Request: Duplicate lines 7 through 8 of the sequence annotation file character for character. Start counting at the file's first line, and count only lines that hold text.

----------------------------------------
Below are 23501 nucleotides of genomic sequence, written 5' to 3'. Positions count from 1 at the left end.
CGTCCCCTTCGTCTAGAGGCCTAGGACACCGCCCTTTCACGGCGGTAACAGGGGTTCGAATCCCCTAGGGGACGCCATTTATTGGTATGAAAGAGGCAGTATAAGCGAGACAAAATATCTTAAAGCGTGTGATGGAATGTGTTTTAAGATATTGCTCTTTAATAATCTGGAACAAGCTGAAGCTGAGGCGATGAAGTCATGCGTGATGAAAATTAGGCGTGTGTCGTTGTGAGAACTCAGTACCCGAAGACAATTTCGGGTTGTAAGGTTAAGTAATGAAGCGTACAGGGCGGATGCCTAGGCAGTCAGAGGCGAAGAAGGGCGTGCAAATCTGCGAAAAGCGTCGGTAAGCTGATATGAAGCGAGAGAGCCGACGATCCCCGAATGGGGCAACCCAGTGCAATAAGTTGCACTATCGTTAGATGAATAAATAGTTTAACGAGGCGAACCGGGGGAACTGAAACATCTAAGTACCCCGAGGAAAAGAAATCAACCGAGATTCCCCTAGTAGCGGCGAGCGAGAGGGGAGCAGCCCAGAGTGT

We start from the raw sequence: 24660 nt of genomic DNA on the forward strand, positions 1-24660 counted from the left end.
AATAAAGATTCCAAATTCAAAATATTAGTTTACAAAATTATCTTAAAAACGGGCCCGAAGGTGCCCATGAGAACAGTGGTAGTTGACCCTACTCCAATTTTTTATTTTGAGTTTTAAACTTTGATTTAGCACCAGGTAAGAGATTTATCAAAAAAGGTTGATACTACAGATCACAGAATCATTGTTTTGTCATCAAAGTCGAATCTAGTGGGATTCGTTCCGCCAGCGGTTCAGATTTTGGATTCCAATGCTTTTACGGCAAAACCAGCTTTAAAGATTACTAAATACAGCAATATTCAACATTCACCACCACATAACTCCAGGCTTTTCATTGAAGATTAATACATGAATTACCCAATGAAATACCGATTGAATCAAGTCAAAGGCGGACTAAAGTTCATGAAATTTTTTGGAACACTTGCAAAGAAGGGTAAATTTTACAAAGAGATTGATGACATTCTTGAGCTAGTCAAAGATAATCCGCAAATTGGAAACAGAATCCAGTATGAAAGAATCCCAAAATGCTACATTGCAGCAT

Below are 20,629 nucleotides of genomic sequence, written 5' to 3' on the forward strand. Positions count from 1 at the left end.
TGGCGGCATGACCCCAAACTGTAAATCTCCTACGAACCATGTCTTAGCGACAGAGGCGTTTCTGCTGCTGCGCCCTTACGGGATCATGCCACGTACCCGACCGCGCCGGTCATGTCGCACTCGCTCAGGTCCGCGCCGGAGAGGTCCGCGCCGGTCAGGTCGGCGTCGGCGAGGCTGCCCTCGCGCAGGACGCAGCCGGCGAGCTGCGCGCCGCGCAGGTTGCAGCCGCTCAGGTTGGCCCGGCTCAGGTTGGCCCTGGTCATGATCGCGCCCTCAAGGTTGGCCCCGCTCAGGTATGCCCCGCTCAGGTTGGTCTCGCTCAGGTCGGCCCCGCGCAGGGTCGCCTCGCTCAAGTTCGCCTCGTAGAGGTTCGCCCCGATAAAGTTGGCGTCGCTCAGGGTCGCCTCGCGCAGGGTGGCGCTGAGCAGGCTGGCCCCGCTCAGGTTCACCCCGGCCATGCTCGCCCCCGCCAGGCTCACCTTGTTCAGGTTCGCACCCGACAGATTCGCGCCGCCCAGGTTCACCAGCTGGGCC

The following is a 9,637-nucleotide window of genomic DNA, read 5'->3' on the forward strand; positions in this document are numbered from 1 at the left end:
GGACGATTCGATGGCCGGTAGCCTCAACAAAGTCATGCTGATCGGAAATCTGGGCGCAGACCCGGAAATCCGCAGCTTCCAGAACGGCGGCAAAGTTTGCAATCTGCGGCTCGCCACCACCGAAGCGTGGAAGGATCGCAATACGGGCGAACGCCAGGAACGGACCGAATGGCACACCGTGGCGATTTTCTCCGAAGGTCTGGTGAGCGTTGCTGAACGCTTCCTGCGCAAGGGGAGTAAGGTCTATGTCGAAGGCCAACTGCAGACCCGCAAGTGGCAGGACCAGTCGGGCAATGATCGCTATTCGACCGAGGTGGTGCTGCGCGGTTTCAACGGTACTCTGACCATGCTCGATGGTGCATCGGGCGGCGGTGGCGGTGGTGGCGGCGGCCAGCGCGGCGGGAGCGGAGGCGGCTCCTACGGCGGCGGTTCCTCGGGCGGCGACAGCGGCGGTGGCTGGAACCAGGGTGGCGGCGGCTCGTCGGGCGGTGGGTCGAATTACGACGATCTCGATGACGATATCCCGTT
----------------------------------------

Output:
The following is a 9,637-nucleotide window of genomic DNA, read 5'->3' on the forward strand; positions in this document are numbered from 1 at the left end:
GGACGATTCGATGGCCGGTAGCCTCAACAAAGTCATGCTGATCGGAAATCTGGGCGCAGACCCGGAAATCCGCAGCTTCCAGAACGGCGGCAAAGTTTGCAATCTGCGGCTCGCCACCACCGAAGCGTGGAAGGATCGCAATACGGGCGAACGCCAGGAACGGACCGAATGGCACACCGTGGCGATTTTCTCCGAAGGTCTGGTGAGCGTTGCTGAACGCTTCCTGCGCAAGGGGAGTAAGGTCTATGTCGAAGGCCAACTGCAGACCCGCAAGTGGCAGGACCAGTCGGGCAATGATCGCTATTCGACCGAGGTGGTGCTGCGCGGTTTCAACGGTACTCTGACCATGCTCGATGGTGCATCGGGCGGCGGTGGCGGTGGTGGCGGCGGCCAGCGCGGCGGGAGCGGAGGCGGCTCCTACGGCGGCGGTTCCTCGGGCGGCGACAGCGGCGGTGGCTGGAACCAGGGTGGCGGCGGCTCGTCGGGCGGTGGGTCGAATTACGACGATCTCGATGACGATATCCCGTT